After the success of Disneyland in 1955, Walt Disney was discouraged; his company hadn't been able to secure enough financing to buy up as much land in Anaheim as he wanted, and seemingly overnight tacky tourist motels cropped up to cater to eager park visitors.

Ten years later, he swore he wouldn't make the same mistake, and when he announced "The Florida Project," it was massive in scope, swallowing up 43 square miles of Florida swampland.  Life there is perfect.  It's better than perfect.  Tens of millions of people visit to experience the squeaky clean, highly polished world of Disney.

But you can't erase the real world.  Disney's Florida Project tried to shut out problems like slums, squalor, poverty and homelessness. The Florida Project, Sean Baker's languid, meandering but affecting and sometimes beautiful movie, is a powerful reminder that no matter how far Disney pushes the problem out of sight to create a world of make believe, reality has sharp edges that can hurt and cut anyone, especially a child.

The word "Disney" is never spoken in The Florida Project, but from its first moment the forced happiness of the Disney ethic pervades the movie, which mostly takes place in a couple of tacky motels somewhere near the border of Disney's vast Floridian property, primarily the Pepto-Bismol-colored Magic Castle.  From the outside, the Castle and its neighbor Future Land ("Stay in the Future!" its rundown marquee beckons) look like places made for really unlucky tourists or really cheap prostitutes, and both are indeed occasional visitors.

Its tenants, though, are sad, desperate people a quarter-step ahead of homelessness.  They include a far too young mother, Halley (Bria Vinaite) and her 6-year-old daughter Moonee, who is less "played" by than inhabited by an extraordinary, precocious, entirely natural and wonderfully winning actress named Brooklynn Prince, who in some ways is reminiscent of Beasts of the Southern Wild darling Quvenzhané Wallis.  Everything about Moonee is charming, fiercely intelligent and ultimately heartbreaking.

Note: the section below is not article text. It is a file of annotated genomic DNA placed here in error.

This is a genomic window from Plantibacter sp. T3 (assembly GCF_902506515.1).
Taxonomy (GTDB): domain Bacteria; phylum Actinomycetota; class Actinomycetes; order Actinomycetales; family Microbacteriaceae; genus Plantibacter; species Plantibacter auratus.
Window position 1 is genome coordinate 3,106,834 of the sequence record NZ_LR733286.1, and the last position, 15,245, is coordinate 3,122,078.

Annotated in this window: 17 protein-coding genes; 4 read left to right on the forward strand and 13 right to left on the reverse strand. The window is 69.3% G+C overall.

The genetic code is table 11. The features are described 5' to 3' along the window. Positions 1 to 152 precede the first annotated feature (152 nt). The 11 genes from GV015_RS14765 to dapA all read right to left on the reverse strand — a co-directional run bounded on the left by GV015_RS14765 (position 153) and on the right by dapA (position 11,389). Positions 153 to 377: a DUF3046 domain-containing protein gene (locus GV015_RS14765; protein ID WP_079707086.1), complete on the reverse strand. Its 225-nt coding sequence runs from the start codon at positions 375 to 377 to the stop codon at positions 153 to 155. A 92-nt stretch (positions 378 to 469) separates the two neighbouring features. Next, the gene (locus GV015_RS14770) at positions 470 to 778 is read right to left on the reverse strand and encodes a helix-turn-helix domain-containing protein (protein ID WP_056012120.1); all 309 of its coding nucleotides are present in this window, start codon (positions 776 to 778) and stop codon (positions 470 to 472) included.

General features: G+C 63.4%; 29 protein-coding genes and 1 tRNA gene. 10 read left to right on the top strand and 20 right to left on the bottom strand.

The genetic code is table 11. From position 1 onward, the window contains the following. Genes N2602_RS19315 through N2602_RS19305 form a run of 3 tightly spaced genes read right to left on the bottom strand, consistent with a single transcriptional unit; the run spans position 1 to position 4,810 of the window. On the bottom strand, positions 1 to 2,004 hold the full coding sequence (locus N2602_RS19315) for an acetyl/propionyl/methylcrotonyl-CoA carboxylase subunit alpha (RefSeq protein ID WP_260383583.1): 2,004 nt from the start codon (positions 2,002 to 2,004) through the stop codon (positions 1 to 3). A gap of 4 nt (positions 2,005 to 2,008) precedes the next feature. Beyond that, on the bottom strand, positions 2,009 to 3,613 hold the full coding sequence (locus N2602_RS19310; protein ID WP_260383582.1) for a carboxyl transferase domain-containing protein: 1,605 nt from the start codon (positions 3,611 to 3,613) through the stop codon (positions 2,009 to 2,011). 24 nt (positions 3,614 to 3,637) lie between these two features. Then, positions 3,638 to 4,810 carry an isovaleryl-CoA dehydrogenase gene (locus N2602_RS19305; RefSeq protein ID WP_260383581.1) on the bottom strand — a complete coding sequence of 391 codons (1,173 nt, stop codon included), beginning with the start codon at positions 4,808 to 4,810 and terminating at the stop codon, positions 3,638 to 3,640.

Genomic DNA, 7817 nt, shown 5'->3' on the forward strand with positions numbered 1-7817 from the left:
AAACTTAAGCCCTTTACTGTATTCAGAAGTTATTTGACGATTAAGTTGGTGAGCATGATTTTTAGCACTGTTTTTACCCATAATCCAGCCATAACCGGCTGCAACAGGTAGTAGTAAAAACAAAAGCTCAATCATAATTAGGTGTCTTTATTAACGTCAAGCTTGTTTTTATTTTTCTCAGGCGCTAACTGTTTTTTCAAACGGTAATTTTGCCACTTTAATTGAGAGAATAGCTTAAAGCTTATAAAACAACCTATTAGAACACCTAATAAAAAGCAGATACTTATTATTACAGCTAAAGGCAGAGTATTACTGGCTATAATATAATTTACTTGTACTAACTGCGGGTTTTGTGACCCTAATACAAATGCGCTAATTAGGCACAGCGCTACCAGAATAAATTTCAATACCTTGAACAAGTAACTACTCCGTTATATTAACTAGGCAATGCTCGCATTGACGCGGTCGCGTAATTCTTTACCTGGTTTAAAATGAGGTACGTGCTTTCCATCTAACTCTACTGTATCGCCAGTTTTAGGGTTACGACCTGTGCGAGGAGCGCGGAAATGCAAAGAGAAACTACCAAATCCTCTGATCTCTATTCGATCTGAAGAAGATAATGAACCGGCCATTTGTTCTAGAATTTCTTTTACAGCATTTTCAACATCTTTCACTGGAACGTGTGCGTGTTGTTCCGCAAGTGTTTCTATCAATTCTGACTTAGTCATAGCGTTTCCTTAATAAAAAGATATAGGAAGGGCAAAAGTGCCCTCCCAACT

As The Florida Project begins, Moonee is goofing around with some of the other kids from The Magic Castle, getting into the kind of minor trouble that kids have been in since the beginning of the movies, and for a while as the screenplay by Baker and Chris Bergoch, who together also created the shot-on-an-iPhone awards-circuit favorite Tangerine, seems content to just ramble along.  Mooney is the leader of her little group, which sometimes resembles a raunchier Little Rascals.  They vaguely terrorize the manager of the hotel, Bobby, who is played by Willem Dafoe, whose star status never overwhelms the movie; Bobby seems more like a guy who everyone says, "Anyone ever tell you you look like that Willem Dafoe actor?" And as the film slowly gets going, it is clear that neither Bobby nor Moonee nor Halley nor any of the other characters (except maybe Gloria, the drunk old lady who likes to sunbathe in the nude) is going to be a stereotype.

Bobby loves his strange little motel, and with just a nudge, The Florida Project could be a CBS sitcom from the mid-70s, one of those with a little grunge around the edges.  Except The Florida Project avoids that kind of cliché, even when it presents the shows us just how far foul-mouthed, crude but heartfelt Hallee will go to keep a roof over their heads, even if it's a sad and pointless roof.

The Florida Project makes no judgments about its characters, except some surprisingly uplifting ones.  Bobby loves his hotel and the people who live there, and they create a family unit because, in the end, everyone needs a family.

Above all, though, The Florida Project pays tribute to the awesome, overwhelming, sometimes head-scratching resilience of childhood.  Moonee doesn't know what she's missing, even as she dresses in thrift-shop shirts with castles on them and plays with cheap dolls of obscure Disney characters.  It has never crossed her mind that life could be better than it is in The Magic Castle, that everyone doesn't live in a single room with a queen-sized bed co-occupied by a chain-smoking mother.

At one point, Moonee and her best friend Jancey (Valeria Cotto) take a walk out to a breathtakingly beautiful break in the forest, just off the main highway, and sit on the branch of a giant tree.  "You know why this is my favorite tree?" Moonee asks. "Because it got knocked down and it's still growing."  Baker pulls his camera back to show the sideways, still-growing behemoth, and the moment is as stunning as anything you'll see in a big-budget blockbuster -- and more affecting.

The Florida Project takes a lot of patience for audiences more used to linear storytelling.  Its last few moments, though, elicit an equal mix of smiles and tears and reveal the brilliance of its leisurely ways: We've seen these people through something real, something life-changing, something that is disturbing and painful to watch but that views the uncomfortable reality of life through the lens of something that Walt Disney understood, then packaged and resold: the innocence of childhood.

In a moment of exquisite beauty, Moonee promises to show Jancey something wonderful -- and she does indeed, a rainbow that appears after a Florida thunderstorm.  The little girls see the wonder, and even as we smile at their joy, The Florida Project dares us to look at the scene and not mourn a little for the pain and the suffering of the future world that awaits the children living on the edges of a dream.